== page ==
What is Keratoconjunctivitis Sicca?
Keratoconjunctivitis sicca is the technical name for dry eye syndrome. Symptoms of dry eye include burning, itching, redness, irritation, sensitivity to light, excess tears, blurred vision and problems wearing contact lenses.
This condition usually occurs when the eyes do not make enough tears, or their tears evaporate too quickly because there is not enough oil content in them.
Dry eye may be caused by:
- Chronic health issues such as rheumatoid arthritis, lupus or Sjogren syndrome
- Certain medicines such as diuretics, beta-blockers or antihistamines
- Laser vision correction surgery such as LASIK
For most patients, keratoconjunctivitis sicca can be managed as an ongoing condition with over-the-counter eye drops. Of course, your treatment will depend on individual circumstances. However, the following methods for treating dry eye syndrome are common:
- Restasis eye drops improve natural tear production. By reducing ocular surface inflammation, the tear glands can produce natural tears more efficiently.
- Steroid eye drops treating inflammation on the ocular surface has been shown to increase tear production to improve eye comfort.
- Low dose oral doxycycline pills treat any underlying blepharitis and stabilize the tear film.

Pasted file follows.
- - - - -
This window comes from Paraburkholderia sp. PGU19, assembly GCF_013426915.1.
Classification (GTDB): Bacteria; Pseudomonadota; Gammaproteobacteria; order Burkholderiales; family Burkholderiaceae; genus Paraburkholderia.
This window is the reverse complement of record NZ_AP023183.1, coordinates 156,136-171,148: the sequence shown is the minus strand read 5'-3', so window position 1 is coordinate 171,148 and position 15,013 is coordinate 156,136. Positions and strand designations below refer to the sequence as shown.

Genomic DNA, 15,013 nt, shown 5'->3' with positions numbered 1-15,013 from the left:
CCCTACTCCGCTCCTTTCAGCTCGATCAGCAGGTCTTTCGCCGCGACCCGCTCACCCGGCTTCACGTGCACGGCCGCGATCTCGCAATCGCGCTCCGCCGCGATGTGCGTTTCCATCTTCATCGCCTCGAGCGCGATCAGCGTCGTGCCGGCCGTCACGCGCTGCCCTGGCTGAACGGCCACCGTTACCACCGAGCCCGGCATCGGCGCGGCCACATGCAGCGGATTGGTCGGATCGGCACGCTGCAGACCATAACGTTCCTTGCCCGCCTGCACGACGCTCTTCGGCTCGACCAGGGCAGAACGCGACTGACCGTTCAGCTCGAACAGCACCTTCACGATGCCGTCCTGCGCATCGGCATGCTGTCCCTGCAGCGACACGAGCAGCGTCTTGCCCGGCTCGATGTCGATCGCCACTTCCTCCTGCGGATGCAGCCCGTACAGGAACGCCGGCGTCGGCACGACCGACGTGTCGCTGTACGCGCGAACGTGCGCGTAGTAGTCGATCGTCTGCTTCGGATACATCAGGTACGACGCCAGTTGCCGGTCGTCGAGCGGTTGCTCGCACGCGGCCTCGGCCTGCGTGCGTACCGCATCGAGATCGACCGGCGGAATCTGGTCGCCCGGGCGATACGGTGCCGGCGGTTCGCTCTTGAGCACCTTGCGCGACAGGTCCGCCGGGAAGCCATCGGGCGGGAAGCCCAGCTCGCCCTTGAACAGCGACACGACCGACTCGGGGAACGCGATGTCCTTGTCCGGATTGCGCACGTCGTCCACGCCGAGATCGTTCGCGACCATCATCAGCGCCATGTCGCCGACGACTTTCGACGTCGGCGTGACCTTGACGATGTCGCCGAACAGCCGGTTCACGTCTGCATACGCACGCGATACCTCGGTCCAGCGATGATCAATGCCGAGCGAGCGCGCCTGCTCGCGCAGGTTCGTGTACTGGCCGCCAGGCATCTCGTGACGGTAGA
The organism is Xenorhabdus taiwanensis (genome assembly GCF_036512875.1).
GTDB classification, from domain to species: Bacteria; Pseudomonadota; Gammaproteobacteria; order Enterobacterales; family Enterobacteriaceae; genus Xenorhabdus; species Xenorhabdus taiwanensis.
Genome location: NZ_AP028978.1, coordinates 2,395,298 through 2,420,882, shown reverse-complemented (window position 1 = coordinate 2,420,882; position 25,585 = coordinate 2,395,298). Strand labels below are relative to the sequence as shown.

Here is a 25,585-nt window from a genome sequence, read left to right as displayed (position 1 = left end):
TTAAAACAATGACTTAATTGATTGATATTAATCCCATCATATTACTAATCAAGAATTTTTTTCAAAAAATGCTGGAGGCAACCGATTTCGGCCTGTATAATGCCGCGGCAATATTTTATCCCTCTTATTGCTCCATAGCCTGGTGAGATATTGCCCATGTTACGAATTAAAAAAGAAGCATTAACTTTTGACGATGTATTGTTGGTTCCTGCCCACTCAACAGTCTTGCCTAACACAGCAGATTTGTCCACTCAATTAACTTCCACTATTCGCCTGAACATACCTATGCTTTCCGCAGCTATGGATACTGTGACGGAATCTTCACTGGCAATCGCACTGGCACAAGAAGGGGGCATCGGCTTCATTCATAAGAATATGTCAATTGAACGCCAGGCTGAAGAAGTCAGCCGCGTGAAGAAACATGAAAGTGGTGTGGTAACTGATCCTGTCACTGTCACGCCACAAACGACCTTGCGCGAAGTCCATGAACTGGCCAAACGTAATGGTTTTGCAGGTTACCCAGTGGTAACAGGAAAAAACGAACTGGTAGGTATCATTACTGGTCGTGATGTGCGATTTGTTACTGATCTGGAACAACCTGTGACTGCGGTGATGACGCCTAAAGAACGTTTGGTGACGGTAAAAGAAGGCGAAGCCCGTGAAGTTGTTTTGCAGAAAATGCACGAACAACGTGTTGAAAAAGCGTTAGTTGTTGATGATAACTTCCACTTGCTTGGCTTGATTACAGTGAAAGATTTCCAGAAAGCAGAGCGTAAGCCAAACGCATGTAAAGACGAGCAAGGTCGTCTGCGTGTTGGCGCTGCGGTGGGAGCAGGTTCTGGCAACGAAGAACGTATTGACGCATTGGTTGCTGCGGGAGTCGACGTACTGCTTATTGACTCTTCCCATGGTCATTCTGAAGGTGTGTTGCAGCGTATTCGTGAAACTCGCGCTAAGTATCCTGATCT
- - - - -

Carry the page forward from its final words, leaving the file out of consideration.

- At a low dose, doxycycline has anti-inflammatory properties, rather than antibiotic properties, to treat rosacea and blepharitis.
- Punctal plugs help tears stay in the eye longer. Eye drops and tears naturally drain through tiny openings located into the inner angle of the eyelids to the nasal passages. Placing tiny plugs in each opening, called a puncta, can reduce the drainage of tears away from the eye surface.
- Autologous serum eye drops are manufactured by drawing the patient’s own blood and concentrating the serum by centrifugation. Serum eye drops contain natural growth factors and immunoglobulins that can heal and nurture the ocular surface.
- If all other treatment options have been unsuccessful, dry eye surgery may be considered. The procedure involves cauterizing the opening of the punctum.
To learn more about keratoconjunctivitis sicca, contact Pennachio Eye at 325-227-1999 or website to schedule an appointment with Dr. Pennachio.